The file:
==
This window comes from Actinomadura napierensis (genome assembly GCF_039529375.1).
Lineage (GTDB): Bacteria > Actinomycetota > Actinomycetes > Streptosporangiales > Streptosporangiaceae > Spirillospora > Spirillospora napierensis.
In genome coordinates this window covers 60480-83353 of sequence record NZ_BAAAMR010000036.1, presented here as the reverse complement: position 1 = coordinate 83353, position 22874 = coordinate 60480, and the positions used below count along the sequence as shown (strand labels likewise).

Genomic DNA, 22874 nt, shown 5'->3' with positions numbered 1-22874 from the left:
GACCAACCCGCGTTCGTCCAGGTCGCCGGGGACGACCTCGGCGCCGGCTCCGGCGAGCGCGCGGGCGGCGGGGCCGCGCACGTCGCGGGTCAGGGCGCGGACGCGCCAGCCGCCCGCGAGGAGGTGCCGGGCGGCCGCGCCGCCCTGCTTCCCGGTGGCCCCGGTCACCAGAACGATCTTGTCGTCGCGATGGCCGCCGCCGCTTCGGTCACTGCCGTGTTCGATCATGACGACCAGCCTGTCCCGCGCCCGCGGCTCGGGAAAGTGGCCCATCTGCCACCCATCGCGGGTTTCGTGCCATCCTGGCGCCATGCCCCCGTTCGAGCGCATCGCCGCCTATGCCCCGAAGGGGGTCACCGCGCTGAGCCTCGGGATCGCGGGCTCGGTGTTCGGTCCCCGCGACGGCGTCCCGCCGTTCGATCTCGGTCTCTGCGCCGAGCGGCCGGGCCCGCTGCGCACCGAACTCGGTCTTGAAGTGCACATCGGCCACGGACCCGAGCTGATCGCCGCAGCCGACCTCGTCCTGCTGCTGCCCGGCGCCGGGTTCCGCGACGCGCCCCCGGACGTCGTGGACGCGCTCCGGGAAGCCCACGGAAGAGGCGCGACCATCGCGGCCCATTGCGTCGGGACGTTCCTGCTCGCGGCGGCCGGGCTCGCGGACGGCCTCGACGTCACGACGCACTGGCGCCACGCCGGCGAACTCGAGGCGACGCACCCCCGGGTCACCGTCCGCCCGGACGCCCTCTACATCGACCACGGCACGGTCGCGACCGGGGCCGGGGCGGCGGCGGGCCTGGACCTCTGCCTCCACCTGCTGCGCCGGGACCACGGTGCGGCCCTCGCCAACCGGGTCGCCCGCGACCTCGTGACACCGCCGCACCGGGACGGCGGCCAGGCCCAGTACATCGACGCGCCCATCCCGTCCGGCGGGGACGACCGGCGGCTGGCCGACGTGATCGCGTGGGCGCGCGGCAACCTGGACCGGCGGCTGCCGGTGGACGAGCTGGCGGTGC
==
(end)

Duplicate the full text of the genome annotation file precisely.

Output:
This window comes from Actinomadura napierensis (genome assembly GCF_039529375.1).
Lineage (GTDB): Bacteria > Actinomycetota > Actinomycetes > Streptosporangiales > Streptosporangiaceae > Spirillospora > Spirillospora napierensis.
In genome coordinates this window covers 60480-83353 of sequence record NZ_BAAAMR010000036.1, presented here as the reverse complement: position 1 = coordinate 83353, position 22874 = coordinate 60480, and the positions used below count along the sequence as shown (strand labels likewise).

Genomic DNA, 22874 nt, shown 5'->3' with positions numbered 1-22874 from the left:
GACCAACCCGCGTTCGTCCAGGTCGCCGGGGACGACCTCGGCGCCGGCTCCGGCGAGCGCGCGGGCGGCGGGGCCGCGCACGTCGCGGGTCAGGGCGCGGACGCGCCAGCCGCCCGCGAGGAGGTGCCGGGCGGCCGCGCCGCCCTGCTTCCCGGTGGCCCCGGTCACCAGAACGATCTTGTCGTCGCGATGGCCGCCGCCGCTTCGGTCACTGCCGTGTTCGATCATGACGACCAGCCTGTCCCGCGCCCGCGGCTCGGGAAAGTGGCCCATCTGCCACCCATCGCGGGTTTCGTGCCATCCTGGCGCCATGCCCCCGTTCGAGCGCATCGCCGCCTATGCCCCGAAGGGGGTCACCGCGCTGAGCCTCGGGATCGCGGGCTCGGTGTTCGGTCCCCGCGACGGCGTCCCGCCGTTCGATCTCGGTCTCTGCGCCGAGCGGCCGGGCCCGCTGCGCACCGAACTCGGTCTTGAAGTGCACATCGGCCACGGACCCGAGCTGATCGCCGCAGCCGACCTCGTCCTGCTGCTGCCCGGCGCCGGGTTCCGCGACGCGCCCCCGGACGTCGTGGACGCGCTCCGGGAAGCCCACGGAAGAGGCGCGACCATCGCGGCCCATTGCGTCGGGACGTTCCTGCTCGCGGCGGCCGGGCTCGCGGACGGCCTCGACGTCACGACGCACTGGCGCCACGCCGGCGAACTCGAGGCGACGCACCCCCGGGTCACCGTCCGCCCGGACGCCCTCTACATCGACCACGGCACGGTCGCGACCGGGGCCGGGGCGGCGGCGGGCCTGGACCTCTGCCTCCACCTGCTGCGCCGGGACCACGGTGCGGCCCTCGCCAACCGGGTCGCCCGCGACCTCGTGACACCGCCGCACCGGGACGGCGGCCAGGCCCAGTACATCGACGCGCCCATCCCGTCCGGCGGGGACGACCGGCGGCTGGCCGACGTGATCGCGTGGGCGCGCGGCAACCTGGACCGGCGGCTGCCGGTGGACGAGCTGGCGGTGC